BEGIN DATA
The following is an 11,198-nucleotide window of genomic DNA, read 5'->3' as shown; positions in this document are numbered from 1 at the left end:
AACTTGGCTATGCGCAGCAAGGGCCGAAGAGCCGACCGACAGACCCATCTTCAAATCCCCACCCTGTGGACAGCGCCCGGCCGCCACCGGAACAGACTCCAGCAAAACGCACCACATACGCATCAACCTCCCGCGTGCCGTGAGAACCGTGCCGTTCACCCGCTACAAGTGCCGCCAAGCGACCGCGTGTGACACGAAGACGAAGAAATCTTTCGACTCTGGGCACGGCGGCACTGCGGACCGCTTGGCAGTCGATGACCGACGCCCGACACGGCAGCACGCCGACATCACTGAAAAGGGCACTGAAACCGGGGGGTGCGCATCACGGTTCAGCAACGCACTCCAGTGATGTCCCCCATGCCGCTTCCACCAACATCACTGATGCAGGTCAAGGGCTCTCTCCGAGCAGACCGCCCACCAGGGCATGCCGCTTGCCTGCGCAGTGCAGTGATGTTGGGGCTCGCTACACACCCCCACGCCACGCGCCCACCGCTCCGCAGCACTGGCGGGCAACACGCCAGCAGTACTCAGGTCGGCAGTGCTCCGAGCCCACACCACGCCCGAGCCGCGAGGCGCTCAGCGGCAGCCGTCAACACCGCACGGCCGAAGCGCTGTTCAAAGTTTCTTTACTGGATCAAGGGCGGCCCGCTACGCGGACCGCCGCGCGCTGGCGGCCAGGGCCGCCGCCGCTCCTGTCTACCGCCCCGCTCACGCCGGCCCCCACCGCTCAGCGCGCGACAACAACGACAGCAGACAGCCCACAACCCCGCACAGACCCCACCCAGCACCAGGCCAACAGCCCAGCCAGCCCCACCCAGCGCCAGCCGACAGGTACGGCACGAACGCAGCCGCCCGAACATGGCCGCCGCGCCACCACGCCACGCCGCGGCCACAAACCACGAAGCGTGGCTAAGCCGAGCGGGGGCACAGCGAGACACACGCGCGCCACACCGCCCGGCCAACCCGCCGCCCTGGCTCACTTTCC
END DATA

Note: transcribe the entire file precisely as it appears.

The following is an 11,198-nucleotide window of genomic DNA, read 5'->3' as shown; positions in this document are numbered from 1 at the left end:
AACTTGGCTATGCGCAGCAAGGGCCGAAGAGCCGACCGACAGACCCATCTTCAAATCCCCACCCTGTGGACAGCGCCCGGCCGCCACCGGAACAGACTCCAGCAAAACGCACCACATACGCATCAACCTCCCGCGTGCCGTGAGAACCGTGCCGTTCACCCGCTACAAGTGCCGCCAAGCGACCGCGTGTGACACGAAGACGAAGAAATCTTTCGACTCTGGGCACGGCGGCACTGCGGACCGCTTGGCAGTCGATGACCGACGCCCGACACGGCAGCACGCCGACATCACTGAAAAGGGCACTGAAACCGGGGGGTGCGCATCACGGTTCAGCAACGCACTCCAGTGATGTCCCCCATGCCGCTTCCACCAACATCACTGATGCAGGTCAAGGGCTCTCTCCGAGCAGACCGCCCACCAGGGCATGCCGCTTGCCTGCGCAGTGCAGTGATGTTGGGGCTCGCTACACACCCCCACGCCACGCGCCCACCGCTCCGCAGCACTGGCGGGCAACACGCCAGCAGTACTCAGGTCGGCAGTGCTCCGAGCCCACACCACGCCCGAGCCGCGAGGCGCTCAGCGGCAGCCGTCAACACCGCACGGCCGAAGCGCTGTTCAAAGTTTCTTTACTGGATCAAGGGCGGCCCGCTACGCGGACCGCCGCGCGCTGGCGGCCAGGGCCGCCGCCGCTCCTGTCTACCGCCCCGCTCACGCCGGCCCCCACCGCTCAGCGCGCGACAACAACGACAGCAGACAGCCCACAACCCCGCACAGACCCCACCCAGCACCAGGCCAACAGCCCAGCCAGCCCCACCCAGCGCCAGCCGACAGGTACGGCACGAACGCAGCCGCCCGAACATGGCCGCCGCGCCACCACGCCACGCCGCGGCCACAAACCACGAAGCGTGGCTAAGCCGAGCGGGGGCACAGCGAGACACACGCGCGCCACACCGCCCGGCCAACCCGCCGCCCTGGCTCACTTTCC